Second, for new owners, these video series offer a guided tour of the phone that tells them everything they need to know to get going. Starting with the unboxing, charging and first power-up plus setting up accounts through things like copy and paste, using apps and widgets, using the camera, advanced browser tips, power saving tips and much more, each series is about 15 minutes, broken up into five videos.

Find the video series for each Ting phone on its respective page under “Using Your Device” at

Android Smartphones:


Feature Phones:

Ting 1.06

The following changes to went live Tuesday January 10th, 2012:

  • Added Motorola Photon and Samsung Conquer to Devices
  • Moved to discount pricing on Sanyo Zio to $105
  • Reworked Device Details copy
  • Our Privacy Policy is now available
  • International Calling surcharges can be sorted by price
  • Added a “Why Ting” post about free voicemail and other features
  • Added a “Why Ting” post about small businesses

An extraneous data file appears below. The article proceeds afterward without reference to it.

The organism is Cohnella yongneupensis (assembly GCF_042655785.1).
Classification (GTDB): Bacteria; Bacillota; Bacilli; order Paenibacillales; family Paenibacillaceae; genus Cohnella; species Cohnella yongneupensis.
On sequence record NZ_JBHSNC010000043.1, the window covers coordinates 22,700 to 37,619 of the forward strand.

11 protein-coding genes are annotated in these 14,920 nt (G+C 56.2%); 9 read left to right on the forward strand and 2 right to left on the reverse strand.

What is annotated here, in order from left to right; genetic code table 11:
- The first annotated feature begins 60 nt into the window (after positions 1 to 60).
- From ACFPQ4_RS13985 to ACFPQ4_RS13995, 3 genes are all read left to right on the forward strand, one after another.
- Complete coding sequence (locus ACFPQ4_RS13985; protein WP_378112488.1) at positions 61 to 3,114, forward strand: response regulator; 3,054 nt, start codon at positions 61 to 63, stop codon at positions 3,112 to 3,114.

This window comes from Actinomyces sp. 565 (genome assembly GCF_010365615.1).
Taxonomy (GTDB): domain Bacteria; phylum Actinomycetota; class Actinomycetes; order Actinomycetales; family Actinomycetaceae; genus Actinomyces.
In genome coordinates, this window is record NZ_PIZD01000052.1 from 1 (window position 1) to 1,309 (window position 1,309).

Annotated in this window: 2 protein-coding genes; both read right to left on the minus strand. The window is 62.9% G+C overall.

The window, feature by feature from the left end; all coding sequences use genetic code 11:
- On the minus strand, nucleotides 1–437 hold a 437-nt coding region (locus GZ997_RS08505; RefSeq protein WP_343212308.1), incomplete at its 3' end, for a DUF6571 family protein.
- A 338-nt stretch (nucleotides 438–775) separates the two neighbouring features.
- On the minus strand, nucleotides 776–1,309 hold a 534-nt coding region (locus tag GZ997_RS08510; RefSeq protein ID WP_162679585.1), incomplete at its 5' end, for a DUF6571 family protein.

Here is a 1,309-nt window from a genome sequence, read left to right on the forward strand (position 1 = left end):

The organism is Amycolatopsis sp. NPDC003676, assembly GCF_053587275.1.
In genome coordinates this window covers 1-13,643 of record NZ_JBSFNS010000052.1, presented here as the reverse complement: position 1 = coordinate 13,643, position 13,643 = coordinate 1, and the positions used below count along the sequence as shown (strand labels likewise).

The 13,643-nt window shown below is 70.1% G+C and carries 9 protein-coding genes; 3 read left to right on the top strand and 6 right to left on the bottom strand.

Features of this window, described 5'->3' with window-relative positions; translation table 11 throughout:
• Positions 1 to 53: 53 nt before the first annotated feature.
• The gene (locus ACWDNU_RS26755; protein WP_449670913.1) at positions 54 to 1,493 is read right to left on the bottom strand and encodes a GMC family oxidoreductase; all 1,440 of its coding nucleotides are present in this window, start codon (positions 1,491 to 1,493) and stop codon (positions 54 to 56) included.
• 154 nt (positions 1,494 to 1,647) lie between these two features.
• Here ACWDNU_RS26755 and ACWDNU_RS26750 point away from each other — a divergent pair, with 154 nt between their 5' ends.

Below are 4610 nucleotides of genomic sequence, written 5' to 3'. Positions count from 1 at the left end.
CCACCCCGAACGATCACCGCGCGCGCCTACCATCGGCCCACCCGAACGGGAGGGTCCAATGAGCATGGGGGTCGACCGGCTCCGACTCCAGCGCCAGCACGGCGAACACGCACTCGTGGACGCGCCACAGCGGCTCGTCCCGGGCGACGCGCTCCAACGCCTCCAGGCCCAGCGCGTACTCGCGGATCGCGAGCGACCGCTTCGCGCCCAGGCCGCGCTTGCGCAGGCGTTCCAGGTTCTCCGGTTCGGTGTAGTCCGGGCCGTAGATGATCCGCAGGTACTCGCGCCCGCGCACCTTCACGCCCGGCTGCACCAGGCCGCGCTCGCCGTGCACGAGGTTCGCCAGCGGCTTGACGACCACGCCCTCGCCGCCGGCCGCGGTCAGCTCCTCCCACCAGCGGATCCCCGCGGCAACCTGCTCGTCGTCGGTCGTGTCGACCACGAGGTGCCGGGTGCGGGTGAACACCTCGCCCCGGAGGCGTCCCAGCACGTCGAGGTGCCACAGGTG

• “Your Devices” nicknames now work correctly
  • “Busy Signal Call Forwarding” and “No Answer Call Forwarding” settings stick.
  • Help videos have been moved to
  • Added “Help Bubble” on toll-free number showing numeric version


Great for small businesses.

Small businesses are wonderfully simple in their core needs. Save me time and money.

Ting can absolutely do both.

Again, combine…

– great “pay for only what you use” rates,
– even better value with multiple devices on one account

…and Ting will almost certainly help a small business reduce its monthly phone bill. (And again, don’t take our word for it, gather up those individual phone bills that get expensed each month and visit our savings calculator.)

Perhaps more importantly, the service has been developed with an administrator in mind. Everything from the running usage graphic to the online billing detail to the feature set is intended to give that lucky gatekeeper as much visibility and control over individual users as possible.

In one luscious dashboard, you can see how much each user is contributing to the total minutes, text messages and megabytes. With simple checks and unchecks, you can enable and disable “privileges” like voice, text, Internet, international calling and forwarding.